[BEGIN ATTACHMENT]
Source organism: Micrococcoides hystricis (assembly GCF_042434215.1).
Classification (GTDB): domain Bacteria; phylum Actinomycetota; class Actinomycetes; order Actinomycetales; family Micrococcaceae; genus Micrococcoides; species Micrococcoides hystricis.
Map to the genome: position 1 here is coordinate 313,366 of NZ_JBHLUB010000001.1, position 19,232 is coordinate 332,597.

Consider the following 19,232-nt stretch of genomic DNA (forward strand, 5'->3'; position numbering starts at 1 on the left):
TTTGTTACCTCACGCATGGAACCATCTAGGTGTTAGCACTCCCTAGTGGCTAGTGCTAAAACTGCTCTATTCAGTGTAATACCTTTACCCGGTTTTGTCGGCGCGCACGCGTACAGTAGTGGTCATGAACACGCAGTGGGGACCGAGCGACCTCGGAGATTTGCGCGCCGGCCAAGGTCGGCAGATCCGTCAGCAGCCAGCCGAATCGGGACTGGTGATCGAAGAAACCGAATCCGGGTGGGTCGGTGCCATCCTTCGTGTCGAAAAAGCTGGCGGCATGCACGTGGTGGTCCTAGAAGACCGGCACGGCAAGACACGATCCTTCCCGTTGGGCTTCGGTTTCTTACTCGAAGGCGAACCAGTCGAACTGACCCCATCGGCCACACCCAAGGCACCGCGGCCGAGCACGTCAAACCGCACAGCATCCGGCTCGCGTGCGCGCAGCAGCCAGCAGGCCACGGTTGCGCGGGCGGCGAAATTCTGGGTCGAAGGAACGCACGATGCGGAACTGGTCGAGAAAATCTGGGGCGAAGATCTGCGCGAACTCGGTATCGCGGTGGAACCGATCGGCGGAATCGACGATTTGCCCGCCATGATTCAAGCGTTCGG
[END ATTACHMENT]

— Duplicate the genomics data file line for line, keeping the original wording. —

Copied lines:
Source organism: Micrococcoides hystricis (assembly GCF_042434215.1).
Classification (GTDB): domain Bacteria; phylum Actinomycetota; class Actinomycetes; order Actinomycetales; family Micrococcaceae; genus Micrococcoides; species Micrococcoides hystricis.
Map to the genome: position 1 here is coordinate 313,366 of NZ_JBHLUB010000001.1, position 19,232 is coordinate 332,597.

Consider the following 19,232-nt stretch of genomic DNA (forward strand, 5'->3'; position numbering starts at 1 on the left):
TTTGTTACCTCACGCATGGAACCATCTAGGTGTTAGCACTCCCTAGTGGCTAGTGCTAAAACTGCTCTATTCAGTGTAATACCTTTACCCGGTTTTGTCGGCGCGCACGCGTACAGTAGTGGTCATGAACACGCAGTGGGGACCGAGCGACCTCGGAGATTTGCGCGCCGGCCAAGGTCGGCAGATCCGTCAGCAGCCAGCCGAATCGGGACTGGTGATCGAAGAAACCGAATCCGGGTGGGTCGGTGCCATCCTTCGTGTCGAAAAAGCTGGCGGCATGCACGTGGTGGTCCTAGAAGACCGGCACGGCAAGACACGATCCTTCCCGTTGGGCTTCGGTTTCTTACTCGAAGGCGAACCAGTCGAACTGACCCCATCGGCCACACCCAAGGCACCGCGGCCGAGCACGTCAAACCGCACAGCATCCGGCTCGCGTGCGCGCAGCAGCCAGCAGGCCACGGTTGCGCGGGCGGCGAAATTCTGGGTCGAAGGAACGCACGATGCGGAACTGGTCGAGAAAATCTGGGGCGAAGATCTGCGCGAACTCGGTATCGCGGTGGAACCGATCGGCGGAATCGACGATTTGCCCGCCATGATTCAAGCGTTCGG